Why Sheffield United manager Chris Wilder has laid down the law to Bramall Lane's next generation
As Sheffield United’s established first team players finalise their preparations for Monday’s Premier League opener against Wolverhampton Wanderers, those hoping to eventually join them in Chris Wilder’s squad have been told what they must do in order to be granted an opportunity at the highest level.
After being invited to join last month’s pre-season training camp in Scotland, and being selected for several of the club’s warm-up games, Wilder and his coaching staff have allowed several of the Steelphalt Academy’s most promising young graduates to depart on loan in order to further their experience.
Although Rhys Norrington-Davies and Sam Graham will spend the campaign with Luton Town and Notts County respectively, while Regan Slater and others are likely to depart shortly, Wilder insists it is far from a case of ‘out of sight, out of mind’ for those placed dispatched to sides in the English Football League and National League.
“What these lads have got to do now, the challenge that’s been set for them, is to become the best player bar none at the clubs they’ve gone to,” Wilder said. “We’ll be watching them closely.
“That, quite simply, is what has got to happen in order for them to progress as we want them to and they want to themselves. They’ve got to ‘smash it’ and be the standout performer for the teams they’re with - week in, and week out. That is their target.”
United became one of the most successful breeding grounds for home grown talent in the country after the turn of the millennium, with international’s such as Harry Maguire, Kyle Walker, Stephen Quinn, David Brookes and Phil Jagielka, now back in South Yorkshire following more than a decade with Everton, among those to progress through their youth system. Nick Montgomery, Matthew Lowton, Dominic Calvert-Lewin and Aaron Ramsdale, recently resigned for an initial £10.5m, also among its alumni. But, as United have surged up the pyramid under Wilder’s tutelage, what was once a crowded bridge between the development and senior level has become increasingly sparse. It is something, despite acknowledging the difficulties of establishing a club in the top-flight whilst still providing opportunities for young footballers, Wilder is determined to address. Not least because, now back at PL level, United are now better placed to prevent the best in their system being lured away. In time, as the options at his disposal evolve, Wilder hopes United will be able to look to their youth programme rather than the transfer market when sourcing competition for George Baldock, Enda Stevens and Jack O’Connell. David Parkhouse, the Northern Ireland under-21 centre-forward, is another United have sent out on loan; joining Hartlepool United following spells with Derry City and Stevenage last term.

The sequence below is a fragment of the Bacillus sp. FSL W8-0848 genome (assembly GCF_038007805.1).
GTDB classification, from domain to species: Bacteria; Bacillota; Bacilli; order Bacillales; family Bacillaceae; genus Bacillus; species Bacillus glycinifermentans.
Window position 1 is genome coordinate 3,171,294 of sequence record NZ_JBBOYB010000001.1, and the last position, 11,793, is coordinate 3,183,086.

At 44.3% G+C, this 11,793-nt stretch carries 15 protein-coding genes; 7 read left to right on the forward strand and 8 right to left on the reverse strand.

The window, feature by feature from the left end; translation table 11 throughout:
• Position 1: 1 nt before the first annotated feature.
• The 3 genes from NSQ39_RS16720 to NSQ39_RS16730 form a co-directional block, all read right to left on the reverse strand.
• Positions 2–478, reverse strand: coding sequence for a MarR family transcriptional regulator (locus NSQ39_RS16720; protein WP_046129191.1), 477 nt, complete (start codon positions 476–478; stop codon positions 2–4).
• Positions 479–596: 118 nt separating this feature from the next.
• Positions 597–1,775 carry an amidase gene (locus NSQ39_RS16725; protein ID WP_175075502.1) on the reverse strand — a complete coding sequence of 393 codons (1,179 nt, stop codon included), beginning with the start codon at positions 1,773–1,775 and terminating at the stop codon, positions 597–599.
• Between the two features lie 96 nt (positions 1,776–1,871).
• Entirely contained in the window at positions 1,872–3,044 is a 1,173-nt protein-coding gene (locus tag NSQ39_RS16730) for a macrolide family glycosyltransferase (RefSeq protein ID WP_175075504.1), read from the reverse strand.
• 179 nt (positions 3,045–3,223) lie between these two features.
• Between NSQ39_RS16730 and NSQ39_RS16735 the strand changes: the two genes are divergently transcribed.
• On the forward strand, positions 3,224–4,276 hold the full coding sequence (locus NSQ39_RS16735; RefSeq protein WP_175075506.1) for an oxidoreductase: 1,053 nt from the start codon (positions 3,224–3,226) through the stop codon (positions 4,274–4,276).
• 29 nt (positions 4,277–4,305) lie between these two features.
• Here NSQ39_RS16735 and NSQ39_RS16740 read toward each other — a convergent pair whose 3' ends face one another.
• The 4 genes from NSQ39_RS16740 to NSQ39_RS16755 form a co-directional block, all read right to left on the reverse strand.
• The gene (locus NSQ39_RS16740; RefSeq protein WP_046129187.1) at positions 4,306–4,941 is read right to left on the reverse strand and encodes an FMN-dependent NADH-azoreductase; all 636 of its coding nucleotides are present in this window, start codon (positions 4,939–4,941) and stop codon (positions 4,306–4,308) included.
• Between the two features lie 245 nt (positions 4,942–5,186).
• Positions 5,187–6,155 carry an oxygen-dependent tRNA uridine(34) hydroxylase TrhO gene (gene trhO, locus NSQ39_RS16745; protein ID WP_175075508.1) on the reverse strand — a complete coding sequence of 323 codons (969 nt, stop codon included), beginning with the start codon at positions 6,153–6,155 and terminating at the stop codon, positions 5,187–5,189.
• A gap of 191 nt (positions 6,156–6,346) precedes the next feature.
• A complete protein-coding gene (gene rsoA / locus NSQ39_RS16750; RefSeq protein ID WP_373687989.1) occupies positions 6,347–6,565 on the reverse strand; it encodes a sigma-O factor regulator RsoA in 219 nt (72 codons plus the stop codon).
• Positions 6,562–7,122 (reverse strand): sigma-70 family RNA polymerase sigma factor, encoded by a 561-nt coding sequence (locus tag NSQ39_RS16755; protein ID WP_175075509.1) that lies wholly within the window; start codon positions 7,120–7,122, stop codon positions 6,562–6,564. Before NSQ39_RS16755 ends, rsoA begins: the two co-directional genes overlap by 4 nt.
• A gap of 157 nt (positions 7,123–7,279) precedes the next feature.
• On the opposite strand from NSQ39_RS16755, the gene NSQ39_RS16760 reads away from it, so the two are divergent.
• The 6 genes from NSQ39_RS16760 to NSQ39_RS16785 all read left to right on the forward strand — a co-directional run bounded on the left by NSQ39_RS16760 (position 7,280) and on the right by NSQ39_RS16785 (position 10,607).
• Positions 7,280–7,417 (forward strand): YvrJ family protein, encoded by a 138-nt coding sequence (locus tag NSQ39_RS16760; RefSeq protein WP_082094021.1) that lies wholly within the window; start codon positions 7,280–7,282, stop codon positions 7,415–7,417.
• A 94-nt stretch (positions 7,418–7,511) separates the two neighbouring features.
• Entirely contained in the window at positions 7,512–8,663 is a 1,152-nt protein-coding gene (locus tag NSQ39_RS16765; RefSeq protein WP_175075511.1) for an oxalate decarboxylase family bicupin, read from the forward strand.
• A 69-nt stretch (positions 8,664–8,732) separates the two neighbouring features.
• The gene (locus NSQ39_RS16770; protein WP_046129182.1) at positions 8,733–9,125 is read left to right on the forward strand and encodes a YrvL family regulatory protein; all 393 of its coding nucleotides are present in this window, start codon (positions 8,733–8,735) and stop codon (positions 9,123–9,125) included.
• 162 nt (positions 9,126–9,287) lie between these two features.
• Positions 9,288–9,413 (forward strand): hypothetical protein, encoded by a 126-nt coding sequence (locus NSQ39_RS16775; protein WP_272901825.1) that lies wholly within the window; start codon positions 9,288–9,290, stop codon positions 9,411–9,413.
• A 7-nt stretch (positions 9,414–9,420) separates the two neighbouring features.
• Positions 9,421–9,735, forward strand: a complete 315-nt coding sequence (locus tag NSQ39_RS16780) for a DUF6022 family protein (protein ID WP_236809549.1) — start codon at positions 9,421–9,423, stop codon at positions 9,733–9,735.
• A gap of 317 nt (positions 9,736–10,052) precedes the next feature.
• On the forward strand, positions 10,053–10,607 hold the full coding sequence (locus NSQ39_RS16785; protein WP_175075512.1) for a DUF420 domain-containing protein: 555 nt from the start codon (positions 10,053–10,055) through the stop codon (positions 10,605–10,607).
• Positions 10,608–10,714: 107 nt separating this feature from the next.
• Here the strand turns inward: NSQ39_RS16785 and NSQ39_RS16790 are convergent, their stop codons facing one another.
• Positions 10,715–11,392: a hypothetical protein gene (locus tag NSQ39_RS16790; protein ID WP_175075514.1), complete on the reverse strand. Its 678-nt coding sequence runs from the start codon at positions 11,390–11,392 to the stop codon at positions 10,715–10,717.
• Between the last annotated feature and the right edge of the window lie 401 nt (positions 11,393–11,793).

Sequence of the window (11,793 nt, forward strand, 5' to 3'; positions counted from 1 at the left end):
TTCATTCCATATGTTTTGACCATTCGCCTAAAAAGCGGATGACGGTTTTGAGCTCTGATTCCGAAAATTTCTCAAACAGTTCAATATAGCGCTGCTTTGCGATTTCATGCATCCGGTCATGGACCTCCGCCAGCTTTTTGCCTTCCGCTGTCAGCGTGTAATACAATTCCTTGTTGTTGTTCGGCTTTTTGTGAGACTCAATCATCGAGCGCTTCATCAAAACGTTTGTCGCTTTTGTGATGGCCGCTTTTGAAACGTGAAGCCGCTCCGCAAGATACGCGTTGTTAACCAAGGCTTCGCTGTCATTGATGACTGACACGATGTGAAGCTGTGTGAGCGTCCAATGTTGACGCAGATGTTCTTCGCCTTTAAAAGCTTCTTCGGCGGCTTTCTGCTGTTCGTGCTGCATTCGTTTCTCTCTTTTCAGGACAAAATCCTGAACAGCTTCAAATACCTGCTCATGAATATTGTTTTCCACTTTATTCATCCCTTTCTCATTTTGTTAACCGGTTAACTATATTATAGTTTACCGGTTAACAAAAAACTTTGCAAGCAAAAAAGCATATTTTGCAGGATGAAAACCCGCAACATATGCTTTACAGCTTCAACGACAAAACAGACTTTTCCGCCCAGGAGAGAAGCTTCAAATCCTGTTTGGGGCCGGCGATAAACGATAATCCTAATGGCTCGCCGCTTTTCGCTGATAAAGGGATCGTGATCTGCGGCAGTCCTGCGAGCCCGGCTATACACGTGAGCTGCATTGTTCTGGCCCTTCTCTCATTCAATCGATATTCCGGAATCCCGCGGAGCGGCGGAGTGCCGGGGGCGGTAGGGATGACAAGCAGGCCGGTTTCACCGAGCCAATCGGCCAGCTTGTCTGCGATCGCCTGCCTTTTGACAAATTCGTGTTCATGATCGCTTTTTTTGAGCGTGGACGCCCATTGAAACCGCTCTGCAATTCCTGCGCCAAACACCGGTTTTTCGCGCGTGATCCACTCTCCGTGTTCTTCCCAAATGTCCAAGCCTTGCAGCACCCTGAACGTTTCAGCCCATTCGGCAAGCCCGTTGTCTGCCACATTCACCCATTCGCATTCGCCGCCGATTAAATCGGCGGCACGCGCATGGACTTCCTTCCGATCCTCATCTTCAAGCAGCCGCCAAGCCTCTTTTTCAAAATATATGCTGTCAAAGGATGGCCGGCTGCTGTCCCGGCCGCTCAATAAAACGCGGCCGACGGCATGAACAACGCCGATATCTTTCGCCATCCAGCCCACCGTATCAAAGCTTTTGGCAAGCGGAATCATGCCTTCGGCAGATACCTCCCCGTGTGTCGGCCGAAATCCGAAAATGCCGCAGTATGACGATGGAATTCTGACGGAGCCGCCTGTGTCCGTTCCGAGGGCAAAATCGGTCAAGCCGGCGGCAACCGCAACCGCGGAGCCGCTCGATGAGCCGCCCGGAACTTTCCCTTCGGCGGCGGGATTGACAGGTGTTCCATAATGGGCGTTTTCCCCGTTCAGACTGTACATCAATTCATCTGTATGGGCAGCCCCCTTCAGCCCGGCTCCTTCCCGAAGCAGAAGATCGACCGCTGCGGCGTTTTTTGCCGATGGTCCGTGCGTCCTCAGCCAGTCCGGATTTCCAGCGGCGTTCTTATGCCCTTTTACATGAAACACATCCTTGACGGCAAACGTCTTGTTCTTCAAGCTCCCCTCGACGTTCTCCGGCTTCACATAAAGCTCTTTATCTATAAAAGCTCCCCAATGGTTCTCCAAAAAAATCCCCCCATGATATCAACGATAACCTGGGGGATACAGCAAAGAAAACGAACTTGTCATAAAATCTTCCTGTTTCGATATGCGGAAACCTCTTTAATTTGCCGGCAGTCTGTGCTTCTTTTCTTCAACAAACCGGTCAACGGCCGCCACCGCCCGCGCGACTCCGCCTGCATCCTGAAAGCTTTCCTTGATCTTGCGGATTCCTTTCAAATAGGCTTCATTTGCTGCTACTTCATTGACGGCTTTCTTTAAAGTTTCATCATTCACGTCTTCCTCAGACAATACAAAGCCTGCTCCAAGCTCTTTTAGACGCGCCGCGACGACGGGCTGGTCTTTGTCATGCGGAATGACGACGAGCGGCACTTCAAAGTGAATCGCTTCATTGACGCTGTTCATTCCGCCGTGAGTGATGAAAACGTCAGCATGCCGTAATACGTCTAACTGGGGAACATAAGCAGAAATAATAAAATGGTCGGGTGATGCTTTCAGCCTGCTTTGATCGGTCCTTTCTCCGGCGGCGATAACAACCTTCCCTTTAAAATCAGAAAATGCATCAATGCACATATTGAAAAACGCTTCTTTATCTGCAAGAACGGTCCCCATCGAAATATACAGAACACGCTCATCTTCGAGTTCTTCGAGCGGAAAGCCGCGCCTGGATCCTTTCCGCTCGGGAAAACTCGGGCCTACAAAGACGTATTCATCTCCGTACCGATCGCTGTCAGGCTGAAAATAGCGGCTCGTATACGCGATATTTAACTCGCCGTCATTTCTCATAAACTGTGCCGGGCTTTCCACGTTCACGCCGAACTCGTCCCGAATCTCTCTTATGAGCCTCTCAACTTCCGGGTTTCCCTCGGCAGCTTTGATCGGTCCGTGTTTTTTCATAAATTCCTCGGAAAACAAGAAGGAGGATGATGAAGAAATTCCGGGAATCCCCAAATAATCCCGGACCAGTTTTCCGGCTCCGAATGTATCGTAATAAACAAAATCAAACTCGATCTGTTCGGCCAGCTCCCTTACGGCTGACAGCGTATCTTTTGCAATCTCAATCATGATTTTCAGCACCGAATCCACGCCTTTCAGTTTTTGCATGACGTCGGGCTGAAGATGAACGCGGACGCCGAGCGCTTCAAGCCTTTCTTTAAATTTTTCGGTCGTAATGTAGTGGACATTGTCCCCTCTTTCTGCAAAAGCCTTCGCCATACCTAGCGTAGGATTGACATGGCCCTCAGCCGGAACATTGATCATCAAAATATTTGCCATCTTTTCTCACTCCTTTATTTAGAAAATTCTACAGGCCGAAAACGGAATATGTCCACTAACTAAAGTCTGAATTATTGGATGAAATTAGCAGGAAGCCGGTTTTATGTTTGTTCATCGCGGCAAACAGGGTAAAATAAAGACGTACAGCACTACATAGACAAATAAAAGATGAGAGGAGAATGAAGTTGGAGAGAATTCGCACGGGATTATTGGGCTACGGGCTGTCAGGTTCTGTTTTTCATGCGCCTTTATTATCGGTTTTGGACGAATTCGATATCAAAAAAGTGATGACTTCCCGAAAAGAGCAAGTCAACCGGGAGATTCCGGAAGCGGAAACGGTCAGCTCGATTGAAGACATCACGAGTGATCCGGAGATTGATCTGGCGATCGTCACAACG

“The bar is now so high, it’s gone through the roof,” Wilder, who has so far signed six new players ahead of the meeting with Wolves, said. “Seriously, the levels we are talking about to do well in the Premier League, it’s a whole new ball game. It’s off the scale, but that’s what these lads have got to aspire too. That’s why I say they’ve got to be the very best, wherever they are. It can’t be any other way.”
“You can’t leave anything to chance,” he continued. “When you come in, for a Premier League game, you’ve got to be ready to go. Pure and simple. Everyone here knows what the situation is. Everyone knows what it takes to become a Premier League player and the standards you have got to set - not just on the pitch and with your consistency, but also off it too with how you handle yourself in the week.
“Being with the first team boys will have been brilliant for our younger lads, seeing how the top lads handle themselves and go about their profession. It will have taught them so much and now, after seeing it up close, they’ve got to put that experience to good use.”
Of course, while the ruthlessness and immediacy of elite level competition presents an issue for those working at United’s academy, it also provides opportunities for United to exploit. Dean Henderson spent two hugely successful seasons in South Yorkshire, winning promotion from the Championship and developing into an England player in waiting, before returning to Manchester United where David de Gea’s presence had threatened to stunt his progress. Chelsea’s Ethan Ampadu, who is scheduled to spend the next nine months with United, was granted permission to head north following Thiago Silva’s arrival at Stamford Bridge, where Frank Lampard, after overseeing a lavish summer spending spree, will be under pressure to deliver instant results next term. United, until the conveyor belt between youth and first team level cranks back into life, have taken a conscious decision to position themselves as the ‘go to’ destination for players hoping to eventually make a name for themselves with the division’s traditional heavyweights. If a bond develops, and Chelsea decide Ampadu’s path remains blocked, then United will be well-placed to either renew his agreement or - after banking another season’s worth of television money, potentially challenge for his signature on a permanent basis.
“I always say, every loan is with a view to something,” Wilder reminded earlier this year. “Dean’s situation worked out pretty much as we expected it to, but you are always looking to what might happen. Of course, it takes two to tango if you like, but you’re always conscious of what might happen.”